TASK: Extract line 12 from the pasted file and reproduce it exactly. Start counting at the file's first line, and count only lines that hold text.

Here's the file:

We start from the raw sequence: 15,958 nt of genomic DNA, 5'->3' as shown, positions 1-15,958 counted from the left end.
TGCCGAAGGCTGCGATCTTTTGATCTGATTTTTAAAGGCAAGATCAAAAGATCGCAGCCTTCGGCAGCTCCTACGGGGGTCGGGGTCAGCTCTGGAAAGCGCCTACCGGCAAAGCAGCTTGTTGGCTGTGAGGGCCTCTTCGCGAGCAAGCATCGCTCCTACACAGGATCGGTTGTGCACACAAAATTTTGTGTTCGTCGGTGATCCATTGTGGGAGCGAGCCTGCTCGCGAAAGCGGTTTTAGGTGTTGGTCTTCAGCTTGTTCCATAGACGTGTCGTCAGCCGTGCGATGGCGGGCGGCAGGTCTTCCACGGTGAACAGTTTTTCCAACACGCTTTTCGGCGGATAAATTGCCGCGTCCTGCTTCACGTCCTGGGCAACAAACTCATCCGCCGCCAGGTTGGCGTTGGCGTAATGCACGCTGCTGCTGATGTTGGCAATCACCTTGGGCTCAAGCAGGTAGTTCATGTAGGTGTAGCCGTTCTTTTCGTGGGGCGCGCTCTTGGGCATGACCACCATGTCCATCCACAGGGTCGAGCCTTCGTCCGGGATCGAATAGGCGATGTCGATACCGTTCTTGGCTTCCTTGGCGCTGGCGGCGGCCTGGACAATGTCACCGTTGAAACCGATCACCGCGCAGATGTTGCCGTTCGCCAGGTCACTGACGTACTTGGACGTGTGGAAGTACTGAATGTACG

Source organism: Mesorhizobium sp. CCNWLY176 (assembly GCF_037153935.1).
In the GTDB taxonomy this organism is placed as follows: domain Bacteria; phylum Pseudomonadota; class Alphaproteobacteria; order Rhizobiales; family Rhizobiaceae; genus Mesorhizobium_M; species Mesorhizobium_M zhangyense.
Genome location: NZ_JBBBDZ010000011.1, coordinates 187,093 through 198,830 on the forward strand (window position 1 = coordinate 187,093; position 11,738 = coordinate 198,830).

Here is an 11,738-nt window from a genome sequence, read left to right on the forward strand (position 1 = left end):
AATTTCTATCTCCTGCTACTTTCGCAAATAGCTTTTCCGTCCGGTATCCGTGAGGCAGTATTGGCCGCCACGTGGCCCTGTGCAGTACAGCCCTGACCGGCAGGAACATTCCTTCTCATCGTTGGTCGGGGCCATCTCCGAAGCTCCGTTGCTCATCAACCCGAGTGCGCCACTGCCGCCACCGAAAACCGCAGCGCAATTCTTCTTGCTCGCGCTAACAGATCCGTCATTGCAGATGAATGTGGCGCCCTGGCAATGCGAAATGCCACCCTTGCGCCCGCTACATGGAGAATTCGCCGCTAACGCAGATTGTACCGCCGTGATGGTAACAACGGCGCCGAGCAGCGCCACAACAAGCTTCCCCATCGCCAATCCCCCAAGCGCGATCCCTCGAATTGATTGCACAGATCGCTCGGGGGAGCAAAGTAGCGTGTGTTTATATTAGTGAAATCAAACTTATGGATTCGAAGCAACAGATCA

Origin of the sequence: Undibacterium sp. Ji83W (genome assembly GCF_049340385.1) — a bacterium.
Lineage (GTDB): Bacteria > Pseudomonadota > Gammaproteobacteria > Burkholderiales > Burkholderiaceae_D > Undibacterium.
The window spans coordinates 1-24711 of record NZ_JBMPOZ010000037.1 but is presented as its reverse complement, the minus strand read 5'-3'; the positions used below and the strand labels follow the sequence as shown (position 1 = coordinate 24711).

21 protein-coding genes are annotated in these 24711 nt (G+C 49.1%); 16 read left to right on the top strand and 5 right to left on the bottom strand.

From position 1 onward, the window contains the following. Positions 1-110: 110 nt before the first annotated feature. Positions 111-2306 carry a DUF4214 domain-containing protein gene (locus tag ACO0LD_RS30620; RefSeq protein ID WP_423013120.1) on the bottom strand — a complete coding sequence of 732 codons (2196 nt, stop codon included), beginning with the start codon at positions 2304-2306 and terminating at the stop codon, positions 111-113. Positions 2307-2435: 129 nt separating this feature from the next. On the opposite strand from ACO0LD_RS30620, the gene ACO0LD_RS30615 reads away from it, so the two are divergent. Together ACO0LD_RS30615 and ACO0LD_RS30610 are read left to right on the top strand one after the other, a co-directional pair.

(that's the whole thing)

From position 1 onward, the window contains the following. Positions 1-110: 110 nt before the first annotated feature. Positions 111-2306 carry a DUF4214 domain-containing protein gene (locus tag ACO0LD_RS30620; RefSeq protein ID WP_423013120.1) on the bottom strand — a complete coding sequence of 732 codons (2196 nt, stop codon included), beginning with the start codon at positions 2304-2306 and terminating at the stop codon, positions 111-113. Positions 2307-2435: 129 nt separating this feature from the next. On the opposite strand from ACO0LD_RS30620, the gene ACO0LD_RS30615 reads away from it, so the two are divergent. Together ACO0LD_RS30615 and ACO0LD_RS30610 are read left to right on the top strand one after the other, a co-directional pair.